Magic Happens!

This is where the magic happened!  The broker agreed we should move on from his original recommended buyer and said he had another guy who might be interested.  So he made a phone call and 90 minutes later we had a signed contract and the full 90k wired to our lawyer’s escrow (this guy uses the same lawyer).

WHERE THE HELL HAS THIS GUY BEEN!!?!?  I love him!

This was 10 days ago, and we closed yesterday with no problems what so ever.   That is what I call a good cash buyer.  He didn’t even look at the house and just trusted the brokers opinion on the house.  They have done a lot of deals together and apparently have a great trust in each other.   Put this guy on our preferred buyers list for sure.

Payday: Subtract 5k

Now because we got our buyer through a referral (from my partner’s broker) we had to pay the broker a fee.  We agreed to $5k. This is actually a good deal for us, because the typical agreement is 50% of the profits.  So my partner and I will split 10k according to our agreement, which makes for a happy happy day!

Closing Giveaway!

When ever I close a deal I like to give back.  How I do that is to give away something to one of my readers.  I’m working on what I can give away so stay tuned and look for another post in the near future.  I love giving things away and helping people out.

Thanks to everyone who reads, comments on my blog and sends me emails.  you keep me motivated and are the reason I am where I am.  Thank You!!!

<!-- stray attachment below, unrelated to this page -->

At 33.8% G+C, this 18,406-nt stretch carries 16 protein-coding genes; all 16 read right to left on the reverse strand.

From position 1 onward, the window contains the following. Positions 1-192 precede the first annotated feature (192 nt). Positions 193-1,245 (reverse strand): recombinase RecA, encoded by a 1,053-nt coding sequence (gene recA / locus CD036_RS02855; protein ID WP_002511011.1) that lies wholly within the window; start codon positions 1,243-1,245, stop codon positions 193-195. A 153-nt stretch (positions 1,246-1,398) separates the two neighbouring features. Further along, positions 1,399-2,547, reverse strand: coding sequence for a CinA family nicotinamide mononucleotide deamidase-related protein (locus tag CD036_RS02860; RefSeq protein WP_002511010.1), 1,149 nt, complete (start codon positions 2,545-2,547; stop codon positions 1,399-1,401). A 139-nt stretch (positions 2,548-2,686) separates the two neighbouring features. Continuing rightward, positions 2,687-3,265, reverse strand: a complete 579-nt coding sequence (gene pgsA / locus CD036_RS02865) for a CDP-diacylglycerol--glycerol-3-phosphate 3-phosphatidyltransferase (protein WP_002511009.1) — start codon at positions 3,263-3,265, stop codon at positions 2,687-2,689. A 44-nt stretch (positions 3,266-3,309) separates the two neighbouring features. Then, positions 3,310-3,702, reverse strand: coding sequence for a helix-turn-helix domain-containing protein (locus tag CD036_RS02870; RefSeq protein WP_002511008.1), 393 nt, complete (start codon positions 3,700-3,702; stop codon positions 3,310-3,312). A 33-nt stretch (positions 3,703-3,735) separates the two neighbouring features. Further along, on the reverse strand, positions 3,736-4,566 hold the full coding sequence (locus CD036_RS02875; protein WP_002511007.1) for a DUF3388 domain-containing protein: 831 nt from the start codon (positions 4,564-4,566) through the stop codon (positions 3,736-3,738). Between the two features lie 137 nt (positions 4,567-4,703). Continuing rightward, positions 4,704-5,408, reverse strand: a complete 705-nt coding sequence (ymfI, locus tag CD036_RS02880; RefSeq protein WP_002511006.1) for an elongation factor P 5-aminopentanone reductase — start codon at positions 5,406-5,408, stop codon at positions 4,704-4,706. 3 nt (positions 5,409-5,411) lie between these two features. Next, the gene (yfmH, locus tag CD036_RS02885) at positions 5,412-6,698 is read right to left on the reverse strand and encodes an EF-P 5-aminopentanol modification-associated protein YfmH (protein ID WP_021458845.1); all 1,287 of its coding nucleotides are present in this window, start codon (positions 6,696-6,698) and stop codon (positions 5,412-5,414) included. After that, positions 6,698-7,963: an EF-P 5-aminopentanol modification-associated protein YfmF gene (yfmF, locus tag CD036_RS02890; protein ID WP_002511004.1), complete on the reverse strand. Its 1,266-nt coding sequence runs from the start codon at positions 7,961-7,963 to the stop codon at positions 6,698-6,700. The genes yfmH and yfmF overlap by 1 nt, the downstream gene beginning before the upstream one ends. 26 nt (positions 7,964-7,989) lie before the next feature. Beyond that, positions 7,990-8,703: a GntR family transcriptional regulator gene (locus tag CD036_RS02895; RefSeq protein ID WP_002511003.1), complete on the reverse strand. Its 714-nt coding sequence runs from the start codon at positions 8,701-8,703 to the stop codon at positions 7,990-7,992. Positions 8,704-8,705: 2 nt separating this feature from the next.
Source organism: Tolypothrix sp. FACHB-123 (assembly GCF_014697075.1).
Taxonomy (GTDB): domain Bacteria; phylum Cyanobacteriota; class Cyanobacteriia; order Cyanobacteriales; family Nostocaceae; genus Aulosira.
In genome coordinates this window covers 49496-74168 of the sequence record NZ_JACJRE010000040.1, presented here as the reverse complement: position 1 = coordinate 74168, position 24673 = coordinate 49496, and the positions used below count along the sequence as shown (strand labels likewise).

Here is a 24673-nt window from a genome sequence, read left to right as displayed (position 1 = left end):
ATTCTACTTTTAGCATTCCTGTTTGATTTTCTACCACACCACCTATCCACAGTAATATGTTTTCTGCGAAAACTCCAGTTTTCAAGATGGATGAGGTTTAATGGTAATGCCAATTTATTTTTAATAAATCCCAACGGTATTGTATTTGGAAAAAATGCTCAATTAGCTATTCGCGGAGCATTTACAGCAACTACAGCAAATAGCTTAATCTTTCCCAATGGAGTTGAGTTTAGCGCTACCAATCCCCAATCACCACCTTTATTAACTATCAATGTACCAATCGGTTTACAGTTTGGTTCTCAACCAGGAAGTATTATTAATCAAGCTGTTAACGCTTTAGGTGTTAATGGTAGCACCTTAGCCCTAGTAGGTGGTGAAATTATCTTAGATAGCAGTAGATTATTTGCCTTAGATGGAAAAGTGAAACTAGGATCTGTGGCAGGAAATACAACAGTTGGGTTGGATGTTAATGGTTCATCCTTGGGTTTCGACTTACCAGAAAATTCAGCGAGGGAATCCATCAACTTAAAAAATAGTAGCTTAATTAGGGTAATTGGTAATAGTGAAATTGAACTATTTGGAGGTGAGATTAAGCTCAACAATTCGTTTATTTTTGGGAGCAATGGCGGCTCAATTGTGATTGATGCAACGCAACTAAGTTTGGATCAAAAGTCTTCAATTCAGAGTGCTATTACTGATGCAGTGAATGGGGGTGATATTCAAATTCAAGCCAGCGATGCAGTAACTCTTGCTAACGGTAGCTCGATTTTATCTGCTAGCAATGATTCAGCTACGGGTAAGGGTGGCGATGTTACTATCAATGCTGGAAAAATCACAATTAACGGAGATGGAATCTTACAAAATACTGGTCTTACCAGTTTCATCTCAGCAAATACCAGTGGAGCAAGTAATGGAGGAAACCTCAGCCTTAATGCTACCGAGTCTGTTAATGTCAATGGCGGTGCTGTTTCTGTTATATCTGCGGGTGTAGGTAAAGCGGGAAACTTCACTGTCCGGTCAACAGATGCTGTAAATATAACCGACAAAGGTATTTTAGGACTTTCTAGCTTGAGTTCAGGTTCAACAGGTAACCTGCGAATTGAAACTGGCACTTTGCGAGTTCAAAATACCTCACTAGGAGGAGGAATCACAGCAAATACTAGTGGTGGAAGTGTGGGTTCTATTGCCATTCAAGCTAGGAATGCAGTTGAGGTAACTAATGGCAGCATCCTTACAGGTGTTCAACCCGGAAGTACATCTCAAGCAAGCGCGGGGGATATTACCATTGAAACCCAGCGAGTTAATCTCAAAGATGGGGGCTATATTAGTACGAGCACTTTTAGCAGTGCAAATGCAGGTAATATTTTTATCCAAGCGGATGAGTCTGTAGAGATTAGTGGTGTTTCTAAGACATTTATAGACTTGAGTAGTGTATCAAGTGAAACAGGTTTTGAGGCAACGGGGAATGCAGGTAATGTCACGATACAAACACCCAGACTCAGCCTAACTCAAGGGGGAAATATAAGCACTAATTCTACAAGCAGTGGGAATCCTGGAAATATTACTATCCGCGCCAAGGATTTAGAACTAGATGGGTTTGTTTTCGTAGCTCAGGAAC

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Scott Costello

Scott is a part time wholesaler, but full time real estate investing addict! As his family grows and his free time shrinks,He has been slowing building his wholesaling business over the past 7 years in between life events.Drive, dedication and never giving up are his strengths.
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Comments 26

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      Thanks Sharon, that is very generous of you!

      Jessica, who comments on my blog has an SEO business that I’m going to check out. She is currently on her honeymoon, but when she gets back next week we are going to talk. I will let you know how it goes.

  1. That’s great, Scott! Congratulations on persevering! It’s funny you mention the SEO – I was just thinking that I might want to pay someone to do that, too. I’ve done a bit myself, but it’s just too time consuming to research everything.

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      Thanks Rachel! It was a frustrating process for sure. Actions speak louder then words, and you can be sure we will never do a deal with that other guy. He is just hurting his reputation. I bet if we talk to some other people he has dealt with they will have a similar story.

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      Jeremy,

      My best advice for you is to keep at it and don’t get discouraged if things don’t go gangbusters in the beginning. The hardest part for some is actually getting the probate leads to mail to. Some have it as simple as going on line, others have to pull the information from a newspaper. I had to go to the courthouse and get the leads myself. It’s more work, but it just means less people are mailing that list.

      Try and answer as many of the calls that come in. It’s great experience and don’t be afraid to answer a question with…”Sir/Mam I’m afraid I do not know the answer to that question, but I’ll surely get the answer for you and let you know.” Then follow through. It builds trust.

      Like I said before just apply what Ron has to say and stay consistent.

  2. Awesome advice Scott!